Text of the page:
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COMMONWEALTH PENNSYLVANIA v. PEGGY JEAN KRAFT (01/29/82)

filed: January 29, 1982.

COMMONWEALTH OF PENNSYLVANIA,
v.
PEGGY JEAN KRAFT, APPELLANT



No. 2612 Philadelphia, 1980, Appeal from the Judgment of Sentence of the Court of Common Pleas, Criminal Division, of Chester County, No. 0857 of 1980.

COUNSEL

John R. Merrick, Public Defender, Charles M. J. Nester, Assistant Public Defender, West Chester, for appellant.

James Freeman, District Attorney, West Chester, for Commonwealth, appellee.

Hester, Cavanaugh and Beck, JJ. Cavanaugh, J., concurs in the result.

Author: Beck

[ 294 Pa. Super. Page 600]

Appellant Peggy Jean Kraft pleaded guilty to the charge of arson in the first degree, 18 Pa.S.C. § 3301(a) and, on October 27, 1980, was sentenced to "imprisonment in a State Institution for a period of not less than two years, nor more than four years, and to stand committed to the State Correctional Institution at Muncy for diagnosis and further assignment upon service of the sentence."

Appellant timely filed a Motion to Modify Sentence. The Motion was denied, and this appeal from judgment of sentence followed. The appellant presents two questions on appeal.

(1) Was the sentence to confinement of not less than two years nor more than four years manifestly excessive as to inflict too severe a punishment?*fn1

[ 294 Pa. Super. Page 601]

(2) Did the sentencing judge abuse discretion by reference to the proposed sentencing guidelines which were not in effect at the time sentence was imposed?*fn2

In reviewing a sentence challenged as manifestly excessive, this court is required to review the sentence itself and the process by which the sentencing judge reached it.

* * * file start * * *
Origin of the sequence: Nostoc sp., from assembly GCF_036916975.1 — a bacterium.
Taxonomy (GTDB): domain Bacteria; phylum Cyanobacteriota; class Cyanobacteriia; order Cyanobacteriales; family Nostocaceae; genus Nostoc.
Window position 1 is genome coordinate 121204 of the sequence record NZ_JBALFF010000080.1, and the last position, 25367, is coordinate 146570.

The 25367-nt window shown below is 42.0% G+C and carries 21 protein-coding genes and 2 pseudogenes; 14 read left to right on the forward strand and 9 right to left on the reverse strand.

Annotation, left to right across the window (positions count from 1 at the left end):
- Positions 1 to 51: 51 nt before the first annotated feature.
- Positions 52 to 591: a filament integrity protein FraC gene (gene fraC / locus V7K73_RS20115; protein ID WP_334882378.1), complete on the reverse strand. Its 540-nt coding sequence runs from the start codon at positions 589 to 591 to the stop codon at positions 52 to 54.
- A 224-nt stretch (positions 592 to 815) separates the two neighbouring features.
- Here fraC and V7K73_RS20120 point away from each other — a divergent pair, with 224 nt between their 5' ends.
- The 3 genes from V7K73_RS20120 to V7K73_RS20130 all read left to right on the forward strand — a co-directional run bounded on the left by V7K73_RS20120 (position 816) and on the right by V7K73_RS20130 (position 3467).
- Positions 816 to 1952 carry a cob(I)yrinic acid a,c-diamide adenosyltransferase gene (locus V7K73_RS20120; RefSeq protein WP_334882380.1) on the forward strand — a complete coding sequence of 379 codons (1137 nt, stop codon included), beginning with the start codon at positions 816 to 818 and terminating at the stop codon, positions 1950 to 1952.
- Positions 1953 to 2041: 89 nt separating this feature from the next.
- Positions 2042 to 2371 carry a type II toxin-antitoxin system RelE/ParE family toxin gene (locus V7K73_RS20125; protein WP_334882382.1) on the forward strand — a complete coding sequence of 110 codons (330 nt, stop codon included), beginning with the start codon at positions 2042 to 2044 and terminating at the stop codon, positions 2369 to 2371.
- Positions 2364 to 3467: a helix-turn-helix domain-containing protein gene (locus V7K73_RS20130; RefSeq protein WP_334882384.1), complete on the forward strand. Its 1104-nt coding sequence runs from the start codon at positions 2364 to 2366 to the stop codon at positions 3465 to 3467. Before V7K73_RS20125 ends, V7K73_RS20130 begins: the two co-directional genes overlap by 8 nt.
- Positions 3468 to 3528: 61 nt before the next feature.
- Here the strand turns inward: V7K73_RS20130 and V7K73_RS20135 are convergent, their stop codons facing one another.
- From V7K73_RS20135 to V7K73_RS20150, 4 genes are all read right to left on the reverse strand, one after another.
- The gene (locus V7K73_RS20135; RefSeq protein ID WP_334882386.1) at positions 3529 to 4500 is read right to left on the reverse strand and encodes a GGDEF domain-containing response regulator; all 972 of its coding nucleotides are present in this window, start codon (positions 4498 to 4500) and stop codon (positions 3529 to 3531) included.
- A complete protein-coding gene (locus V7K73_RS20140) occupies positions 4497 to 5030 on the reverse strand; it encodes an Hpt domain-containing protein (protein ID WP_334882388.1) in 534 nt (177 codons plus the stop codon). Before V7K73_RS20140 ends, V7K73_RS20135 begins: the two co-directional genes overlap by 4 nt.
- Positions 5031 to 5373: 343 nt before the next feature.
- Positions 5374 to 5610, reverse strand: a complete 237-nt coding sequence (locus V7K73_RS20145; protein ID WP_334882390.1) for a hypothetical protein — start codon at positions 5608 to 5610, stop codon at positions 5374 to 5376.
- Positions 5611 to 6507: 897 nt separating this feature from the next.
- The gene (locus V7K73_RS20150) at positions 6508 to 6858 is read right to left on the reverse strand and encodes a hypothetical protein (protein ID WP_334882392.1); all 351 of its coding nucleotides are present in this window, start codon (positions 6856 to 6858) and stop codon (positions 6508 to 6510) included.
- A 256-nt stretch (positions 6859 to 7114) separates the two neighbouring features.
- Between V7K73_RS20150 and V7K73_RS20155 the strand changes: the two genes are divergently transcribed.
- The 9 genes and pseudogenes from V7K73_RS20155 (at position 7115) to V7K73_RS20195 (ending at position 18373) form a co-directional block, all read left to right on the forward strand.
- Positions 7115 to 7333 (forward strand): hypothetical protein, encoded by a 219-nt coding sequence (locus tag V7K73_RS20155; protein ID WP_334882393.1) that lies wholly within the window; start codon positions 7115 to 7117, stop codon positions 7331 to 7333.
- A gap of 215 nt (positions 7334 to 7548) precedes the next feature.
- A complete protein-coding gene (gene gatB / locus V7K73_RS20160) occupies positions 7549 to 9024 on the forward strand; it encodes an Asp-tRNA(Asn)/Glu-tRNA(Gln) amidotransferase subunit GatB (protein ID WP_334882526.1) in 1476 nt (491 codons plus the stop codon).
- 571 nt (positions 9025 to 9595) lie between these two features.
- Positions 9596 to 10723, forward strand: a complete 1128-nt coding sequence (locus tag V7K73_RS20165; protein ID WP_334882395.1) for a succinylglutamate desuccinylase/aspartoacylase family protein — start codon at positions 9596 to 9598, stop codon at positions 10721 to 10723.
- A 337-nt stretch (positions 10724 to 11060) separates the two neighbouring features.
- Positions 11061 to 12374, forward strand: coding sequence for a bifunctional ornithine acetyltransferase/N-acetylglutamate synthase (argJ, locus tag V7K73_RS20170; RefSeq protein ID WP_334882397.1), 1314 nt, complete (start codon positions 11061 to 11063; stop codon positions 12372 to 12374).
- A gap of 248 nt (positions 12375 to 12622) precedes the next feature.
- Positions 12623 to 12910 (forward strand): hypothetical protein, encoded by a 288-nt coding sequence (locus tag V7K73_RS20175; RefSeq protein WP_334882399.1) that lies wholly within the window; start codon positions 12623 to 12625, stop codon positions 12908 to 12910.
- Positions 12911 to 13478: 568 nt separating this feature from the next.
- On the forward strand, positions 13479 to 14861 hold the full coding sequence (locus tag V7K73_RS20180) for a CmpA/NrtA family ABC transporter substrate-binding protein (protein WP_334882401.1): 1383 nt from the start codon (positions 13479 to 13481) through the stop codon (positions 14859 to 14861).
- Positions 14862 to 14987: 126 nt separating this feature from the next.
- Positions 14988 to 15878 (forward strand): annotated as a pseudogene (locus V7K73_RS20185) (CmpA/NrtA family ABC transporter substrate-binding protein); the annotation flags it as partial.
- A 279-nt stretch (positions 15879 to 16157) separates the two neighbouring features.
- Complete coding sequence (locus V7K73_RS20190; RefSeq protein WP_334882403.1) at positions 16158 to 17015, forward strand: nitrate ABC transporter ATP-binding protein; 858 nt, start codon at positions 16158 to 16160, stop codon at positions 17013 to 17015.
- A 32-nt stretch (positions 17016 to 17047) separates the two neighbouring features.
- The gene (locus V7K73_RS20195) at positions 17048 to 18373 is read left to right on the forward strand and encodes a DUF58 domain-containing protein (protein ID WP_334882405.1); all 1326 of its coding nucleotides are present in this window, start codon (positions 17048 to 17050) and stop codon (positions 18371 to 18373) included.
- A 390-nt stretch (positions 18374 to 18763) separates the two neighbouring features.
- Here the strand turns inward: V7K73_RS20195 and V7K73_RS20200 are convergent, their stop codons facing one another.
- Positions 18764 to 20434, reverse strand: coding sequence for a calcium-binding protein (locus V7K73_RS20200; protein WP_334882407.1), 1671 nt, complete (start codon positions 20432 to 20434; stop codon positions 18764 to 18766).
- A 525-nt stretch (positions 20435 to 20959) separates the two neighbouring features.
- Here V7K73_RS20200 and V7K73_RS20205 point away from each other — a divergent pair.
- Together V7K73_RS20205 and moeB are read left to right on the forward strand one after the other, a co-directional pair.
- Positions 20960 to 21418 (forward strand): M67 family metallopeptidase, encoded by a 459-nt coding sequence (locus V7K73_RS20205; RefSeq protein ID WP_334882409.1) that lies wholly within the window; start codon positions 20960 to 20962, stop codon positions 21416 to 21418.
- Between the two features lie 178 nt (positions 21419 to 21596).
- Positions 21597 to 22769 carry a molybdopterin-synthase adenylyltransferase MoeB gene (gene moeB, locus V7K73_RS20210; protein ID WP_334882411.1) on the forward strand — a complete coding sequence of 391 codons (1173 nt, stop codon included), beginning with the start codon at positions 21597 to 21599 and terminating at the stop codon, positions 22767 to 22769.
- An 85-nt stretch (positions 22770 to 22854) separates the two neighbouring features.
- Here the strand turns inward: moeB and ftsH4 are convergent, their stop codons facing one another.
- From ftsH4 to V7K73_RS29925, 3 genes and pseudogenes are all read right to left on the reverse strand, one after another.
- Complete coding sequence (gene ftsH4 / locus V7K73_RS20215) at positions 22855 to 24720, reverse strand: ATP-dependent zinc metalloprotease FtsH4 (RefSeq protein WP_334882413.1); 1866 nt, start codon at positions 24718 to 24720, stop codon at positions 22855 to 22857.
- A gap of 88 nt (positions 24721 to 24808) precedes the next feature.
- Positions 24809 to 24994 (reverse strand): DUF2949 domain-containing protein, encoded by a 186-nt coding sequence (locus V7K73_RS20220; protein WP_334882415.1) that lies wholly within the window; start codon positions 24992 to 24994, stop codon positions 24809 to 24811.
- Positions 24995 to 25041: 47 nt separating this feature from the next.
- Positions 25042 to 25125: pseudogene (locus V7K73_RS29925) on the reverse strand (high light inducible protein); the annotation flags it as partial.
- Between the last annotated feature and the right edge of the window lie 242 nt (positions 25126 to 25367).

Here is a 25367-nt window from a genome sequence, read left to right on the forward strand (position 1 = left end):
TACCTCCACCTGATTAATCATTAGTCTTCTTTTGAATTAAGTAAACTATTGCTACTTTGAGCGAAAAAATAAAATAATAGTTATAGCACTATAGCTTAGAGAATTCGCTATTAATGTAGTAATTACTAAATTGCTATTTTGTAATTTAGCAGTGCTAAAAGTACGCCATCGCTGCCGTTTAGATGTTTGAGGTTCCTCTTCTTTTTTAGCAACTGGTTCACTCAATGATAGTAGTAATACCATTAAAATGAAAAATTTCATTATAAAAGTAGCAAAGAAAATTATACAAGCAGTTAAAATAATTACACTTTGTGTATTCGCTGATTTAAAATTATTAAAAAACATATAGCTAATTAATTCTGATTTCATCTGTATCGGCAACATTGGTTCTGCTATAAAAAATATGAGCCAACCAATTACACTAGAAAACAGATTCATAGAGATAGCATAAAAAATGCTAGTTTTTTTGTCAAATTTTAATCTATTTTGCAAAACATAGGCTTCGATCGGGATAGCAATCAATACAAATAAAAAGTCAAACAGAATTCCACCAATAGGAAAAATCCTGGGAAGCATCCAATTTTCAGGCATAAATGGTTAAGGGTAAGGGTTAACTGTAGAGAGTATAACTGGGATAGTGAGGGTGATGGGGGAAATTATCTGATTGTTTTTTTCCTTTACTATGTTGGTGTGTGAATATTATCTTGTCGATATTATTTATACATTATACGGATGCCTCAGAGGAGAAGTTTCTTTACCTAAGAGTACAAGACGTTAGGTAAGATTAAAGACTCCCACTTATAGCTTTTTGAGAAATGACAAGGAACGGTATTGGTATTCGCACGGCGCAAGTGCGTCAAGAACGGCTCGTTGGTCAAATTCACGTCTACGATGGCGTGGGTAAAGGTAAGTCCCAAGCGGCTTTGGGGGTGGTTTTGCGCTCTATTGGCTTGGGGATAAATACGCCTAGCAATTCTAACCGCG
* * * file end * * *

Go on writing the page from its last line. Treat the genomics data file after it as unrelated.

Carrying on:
If the sentencing judge followed the obligatory procedures enacted to assure careful, intelligent and informed sentencing, then this court may review the sentence only to ensure that there has not been an abuse of the wide discretion accorded the sentencing court: Commonwealth v. Knight, 479 Pa. 209, 387 A.2d 1297 (1977); Commonwealth v. Martin, 466 Pa. 118, 351 A.2d 650 (1976); Commonwealth v. Landi, 280 Pa. Super. 134, 421 A.2d 442 (1980). On the other hand, if the sentencing judge did not follow the obligatory procedures, then this court must remand for resentencing in accordance with the applicable statutes and rules: Commonwealth v. Butch, 487 Pa. 30, 407 A.2d 1302 (1979); Commonwealth v. Bryner, 285 Pa. Super. 305, 427 A.2d 236 (1981); Commonwealth v. Wicks, 265 Pa. Super. 305, 401 A.2d 1223 (1979).*fn3 We find that the judge failed to follow the statutory mandates of the Sentencing Code. We therefore vacate judgment of sentence and remand for resentencing in accordance with this opinion.

42 Pa.C.S. § 9701 et seq. and Chapter 1400 of the Pennsylvania Rules of Criminal Procedure control the procedure by which sentences are imposed. Within those confines, it is recognized that the sentencing judge has broad discretion. However, the judge is limited by the enacted boundaries. In the instant case, the sentencing judge demonstrated ...


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